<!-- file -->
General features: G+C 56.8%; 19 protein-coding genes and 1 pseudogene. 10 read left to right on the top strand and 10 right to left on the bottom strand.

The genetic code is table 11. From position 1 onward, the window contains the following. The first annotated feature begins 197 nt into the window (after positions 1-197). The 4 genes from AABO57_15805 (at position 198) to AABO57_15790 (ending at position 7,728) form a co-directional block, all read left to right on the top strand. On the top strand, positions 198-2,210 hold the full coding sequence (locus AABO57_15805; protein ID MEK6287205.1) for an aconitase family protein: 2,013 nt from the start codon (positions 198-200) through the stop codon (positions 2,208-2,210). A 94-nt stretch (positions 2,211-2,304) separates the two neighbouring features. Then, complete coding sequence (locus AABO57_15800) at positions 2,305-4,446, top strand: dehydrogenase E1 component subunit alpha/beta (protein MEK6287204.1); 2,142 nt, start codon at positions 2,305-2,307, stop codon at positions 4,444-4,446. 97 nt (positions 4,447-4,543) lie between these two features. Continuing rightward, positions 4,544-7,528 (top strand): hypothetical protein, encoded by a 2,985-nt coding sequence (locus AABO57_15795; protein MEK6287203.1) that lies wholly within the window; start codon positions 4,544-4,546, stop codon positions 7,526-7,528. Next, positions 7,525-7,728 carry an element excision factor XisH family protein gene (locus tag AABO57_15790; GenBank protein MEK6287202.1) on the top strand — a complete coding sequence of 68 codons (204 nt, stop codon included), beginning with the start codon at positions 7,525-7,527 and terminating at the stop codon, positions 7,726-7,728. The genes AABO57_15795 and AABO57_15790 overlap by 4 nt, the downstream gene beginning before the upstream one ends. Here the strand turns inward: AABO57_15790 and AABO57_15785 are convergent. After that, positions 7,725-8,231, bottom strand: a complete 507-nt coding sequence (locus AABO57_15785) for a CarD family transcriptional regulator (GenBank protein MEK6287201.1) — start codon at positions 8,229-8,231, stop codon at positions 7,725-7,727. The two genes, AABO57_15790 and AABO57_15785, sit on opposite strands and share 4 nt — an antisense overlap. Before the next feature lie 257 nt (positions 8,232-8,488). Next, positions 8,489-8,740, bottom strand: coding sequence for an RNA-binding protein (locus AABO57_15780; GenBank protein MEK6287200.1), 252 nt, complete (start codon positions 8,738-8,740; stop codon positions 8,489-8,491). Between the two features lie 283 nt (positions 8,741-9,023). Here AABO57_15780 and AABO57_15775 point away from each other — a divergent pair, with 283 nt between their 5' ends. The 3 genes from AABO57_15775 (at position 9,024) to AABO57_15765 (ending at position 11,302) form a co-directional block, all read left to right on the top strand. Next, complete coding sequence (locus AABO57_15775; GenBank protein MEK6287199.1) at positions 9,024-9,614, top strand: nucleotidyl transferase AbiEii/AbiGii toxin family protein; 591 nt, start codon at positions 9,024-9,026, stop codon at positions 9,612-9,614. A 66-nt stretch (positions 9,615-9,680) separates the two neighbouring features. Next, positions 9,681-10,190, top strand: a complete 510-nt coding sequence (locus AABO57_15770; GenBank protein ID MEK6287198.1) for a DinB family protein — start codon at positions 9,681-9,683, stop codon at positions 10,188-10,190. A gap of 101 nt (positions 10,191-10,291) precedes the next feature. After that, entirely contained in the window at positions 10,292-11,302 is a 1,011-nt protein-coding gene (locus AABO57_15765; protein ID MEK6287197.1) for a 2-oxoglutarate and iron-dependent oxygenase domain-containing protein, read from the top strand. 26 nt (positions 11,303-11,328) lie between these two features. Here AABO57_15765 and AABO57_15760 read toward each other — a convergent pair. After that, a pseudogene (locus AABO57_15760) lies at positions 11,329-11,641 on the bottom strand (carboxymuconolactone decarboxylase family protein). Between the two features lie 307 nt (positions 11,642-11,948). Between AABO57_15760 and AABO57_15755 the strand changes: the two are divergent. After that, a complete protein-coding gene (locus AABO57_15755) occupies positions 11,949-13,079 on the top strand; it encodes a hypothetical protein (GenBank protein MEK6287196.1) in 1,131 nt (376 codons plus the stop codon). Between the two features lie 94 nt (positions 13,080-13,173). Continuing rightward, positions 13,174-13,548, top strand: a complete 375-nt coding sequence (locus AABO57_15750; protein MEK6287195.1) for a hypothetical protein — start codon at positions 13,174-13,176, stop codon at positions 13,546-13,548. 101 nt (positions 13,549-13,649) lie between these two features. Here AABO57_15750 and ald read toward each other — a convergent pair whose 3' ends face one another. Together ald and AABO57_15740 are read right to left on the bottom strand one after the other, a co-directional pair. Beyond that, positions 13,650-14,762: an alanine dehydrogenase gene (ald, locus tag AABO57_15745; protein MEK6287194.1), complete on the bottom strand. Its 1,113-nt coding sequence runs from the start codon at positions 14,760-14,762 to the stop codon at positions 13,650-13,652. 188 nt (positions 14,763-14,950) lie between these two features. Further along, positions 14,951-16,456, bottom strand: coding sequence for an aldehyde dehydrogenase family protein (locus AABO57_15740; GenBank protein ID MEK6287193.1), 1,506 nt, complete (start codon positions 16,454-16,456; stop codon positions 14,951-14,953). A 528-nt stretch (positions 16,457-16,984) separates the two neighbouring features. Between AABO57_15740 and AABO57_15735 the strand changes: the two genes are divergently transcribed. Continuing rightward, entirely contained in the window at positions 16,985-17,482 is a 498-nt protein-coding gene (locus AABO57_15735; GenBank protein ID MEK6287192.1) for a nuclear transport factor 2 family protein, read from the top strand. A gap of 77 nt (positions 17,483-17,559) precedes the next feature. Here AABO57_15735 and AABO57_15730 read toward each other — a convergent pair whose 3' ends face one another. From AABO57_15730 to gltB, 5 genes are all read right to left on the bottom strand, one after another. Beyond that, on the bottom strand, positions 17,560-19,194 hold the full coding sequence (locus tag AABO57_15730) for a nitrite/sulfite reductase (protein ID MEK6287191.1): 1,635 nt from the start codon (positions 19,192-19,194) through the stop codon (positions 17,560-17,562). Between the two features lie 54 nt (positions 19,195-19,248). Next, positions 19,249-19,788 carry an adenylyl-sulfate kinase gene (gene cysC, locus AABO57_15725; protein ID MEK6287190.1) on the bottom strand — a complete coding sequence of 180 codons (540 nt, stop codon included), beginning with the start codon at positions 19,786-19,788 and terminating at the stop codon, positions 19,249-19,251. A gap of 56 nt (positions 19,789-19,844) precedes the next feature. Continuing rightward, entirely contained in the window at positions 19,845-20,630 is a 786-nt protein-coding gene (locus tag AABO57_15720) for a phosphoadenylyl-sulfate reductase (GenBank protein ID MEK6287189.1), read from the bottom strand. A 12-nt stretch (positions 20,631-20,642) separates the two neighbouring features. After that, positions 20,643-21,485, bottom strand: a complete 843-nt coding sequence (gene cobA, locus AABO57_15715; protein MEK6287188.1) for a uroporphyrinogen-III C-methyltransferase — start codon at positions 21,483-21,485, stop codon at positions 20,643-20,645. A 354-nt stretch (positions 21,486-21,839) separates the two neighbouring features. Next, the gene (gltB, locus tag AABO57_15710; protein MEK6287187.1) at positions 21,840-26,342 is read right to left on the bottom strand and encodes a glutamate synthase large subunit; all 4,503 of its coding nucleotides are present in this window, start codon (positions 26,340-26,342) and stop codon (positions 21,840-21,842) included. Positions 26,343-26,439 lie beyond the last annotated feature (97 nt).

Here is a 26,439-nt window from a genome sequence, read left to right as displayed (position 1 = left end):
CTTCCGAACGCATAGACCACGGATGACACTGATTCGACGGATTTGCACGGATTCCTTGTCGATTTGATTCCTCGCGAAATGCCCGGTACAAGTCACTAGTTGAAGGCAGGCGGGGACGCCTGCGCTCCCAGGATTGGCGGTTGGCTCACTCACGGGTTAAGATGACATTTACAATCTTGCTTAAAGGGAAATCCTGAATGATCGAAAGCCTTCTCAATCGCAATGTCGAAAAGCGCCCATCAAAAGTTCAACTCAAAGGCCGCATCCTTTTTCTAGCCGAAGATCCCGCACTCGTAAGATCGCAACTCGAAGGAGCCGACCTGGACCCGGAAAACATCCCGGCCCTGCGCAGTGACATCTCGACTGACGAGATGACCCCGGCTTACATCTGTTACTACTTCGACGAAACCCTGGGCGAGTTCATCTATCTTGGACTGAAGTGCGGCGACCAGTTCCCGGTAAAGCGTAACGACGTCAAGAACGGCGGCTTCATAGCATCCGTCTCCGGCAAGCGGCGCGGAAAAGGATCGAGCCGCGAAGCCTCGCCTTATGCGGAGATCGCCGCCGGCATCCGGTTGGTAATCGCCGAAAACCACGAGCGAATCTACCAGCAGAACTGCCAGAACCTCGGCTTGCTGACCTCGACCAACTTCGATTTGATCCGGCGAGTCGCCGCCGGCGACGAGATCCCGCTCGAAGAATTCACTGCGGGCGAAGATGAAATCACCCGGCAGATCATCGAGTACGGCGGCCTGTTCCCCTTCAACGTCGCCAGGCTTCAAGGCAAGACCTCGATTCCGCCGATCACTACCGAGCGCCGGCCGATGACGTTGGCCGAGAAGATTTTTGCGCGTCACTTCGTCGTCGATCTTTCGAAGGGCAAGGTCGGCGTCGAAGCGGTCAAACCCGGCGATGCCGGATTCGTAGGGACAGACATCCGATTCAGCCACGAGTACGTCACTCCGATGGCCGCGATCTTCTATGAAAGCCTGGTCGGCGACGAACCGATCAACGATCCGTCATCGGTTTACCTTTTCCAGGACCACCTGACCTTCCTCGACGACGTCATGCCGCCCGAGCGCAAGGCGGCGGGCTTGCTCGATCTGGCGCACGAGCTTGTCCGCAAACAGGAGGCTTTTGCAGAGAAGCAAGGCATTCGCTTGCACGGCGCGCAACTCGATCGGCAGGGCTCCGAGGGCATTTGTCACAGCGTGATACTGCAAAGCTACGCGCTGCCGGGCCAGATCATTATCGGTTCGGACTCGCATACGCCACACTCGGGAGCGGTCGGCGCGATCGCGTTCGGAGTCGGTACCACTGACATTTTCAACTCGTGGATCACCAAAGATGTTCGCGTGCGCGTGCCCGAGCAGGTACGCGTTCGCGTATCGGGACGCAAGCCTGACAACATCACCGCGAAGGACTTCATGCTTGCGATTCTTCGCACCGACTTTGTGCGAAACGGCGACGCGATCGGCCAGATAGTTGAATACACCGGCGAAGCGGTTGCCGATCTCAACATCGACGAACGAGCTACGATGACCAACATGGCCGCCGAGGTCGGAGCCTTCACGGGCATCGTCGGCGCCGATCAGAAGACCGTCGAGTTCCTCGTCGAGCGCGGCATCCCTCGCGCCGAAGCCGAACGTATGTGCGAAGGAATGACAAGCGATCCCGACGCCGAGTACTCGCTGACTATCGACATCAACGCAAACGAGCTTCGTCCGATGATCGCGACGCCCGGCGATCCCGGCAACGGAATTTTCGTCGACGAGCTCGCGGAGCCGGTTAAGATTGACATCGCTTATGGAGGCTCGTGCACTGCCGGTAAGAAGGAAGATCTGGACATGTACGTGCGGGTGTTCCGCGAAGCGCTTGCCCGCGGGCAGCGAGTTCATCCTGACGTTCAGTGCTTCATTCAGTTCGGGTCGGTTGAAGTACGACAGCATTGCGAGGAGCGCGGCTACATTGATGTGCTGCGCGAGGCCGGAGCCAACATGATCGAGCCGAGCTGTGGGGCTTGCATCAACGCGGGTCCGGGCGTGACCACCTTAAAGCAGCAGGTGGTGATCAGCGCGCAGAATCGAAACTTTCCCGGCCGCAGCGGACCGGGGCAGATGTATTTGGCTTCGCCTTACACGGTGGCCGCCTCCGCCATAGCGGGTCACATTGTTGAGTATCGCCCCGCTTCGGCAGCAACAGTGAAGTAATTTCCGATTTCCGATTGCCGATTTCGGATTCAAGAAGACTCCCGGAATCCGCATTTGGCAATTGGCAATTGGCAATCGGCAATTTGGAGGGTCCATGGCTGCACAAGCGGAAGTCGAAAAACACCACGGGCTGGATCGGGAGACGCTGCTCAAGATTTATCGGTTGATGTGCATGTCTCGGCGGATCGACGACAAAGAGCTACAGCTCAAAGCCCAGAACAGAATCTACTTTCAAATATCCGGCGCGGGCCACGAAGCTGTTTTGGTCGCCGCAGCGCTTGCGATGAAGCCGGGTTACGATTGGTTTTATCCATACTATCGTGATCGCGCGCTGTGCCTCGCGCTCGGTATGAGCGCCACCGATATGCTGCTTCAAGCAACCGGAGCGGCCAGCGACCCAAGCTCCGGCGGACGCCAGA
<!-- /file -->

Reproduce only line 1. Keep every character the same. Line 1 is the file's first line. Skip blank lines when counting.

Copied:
General features: G+C 56.8%; 19 protein-coding genes and 1 pseudogene. 10 read left to right on the top strand and 10 right to left on the bottom strand.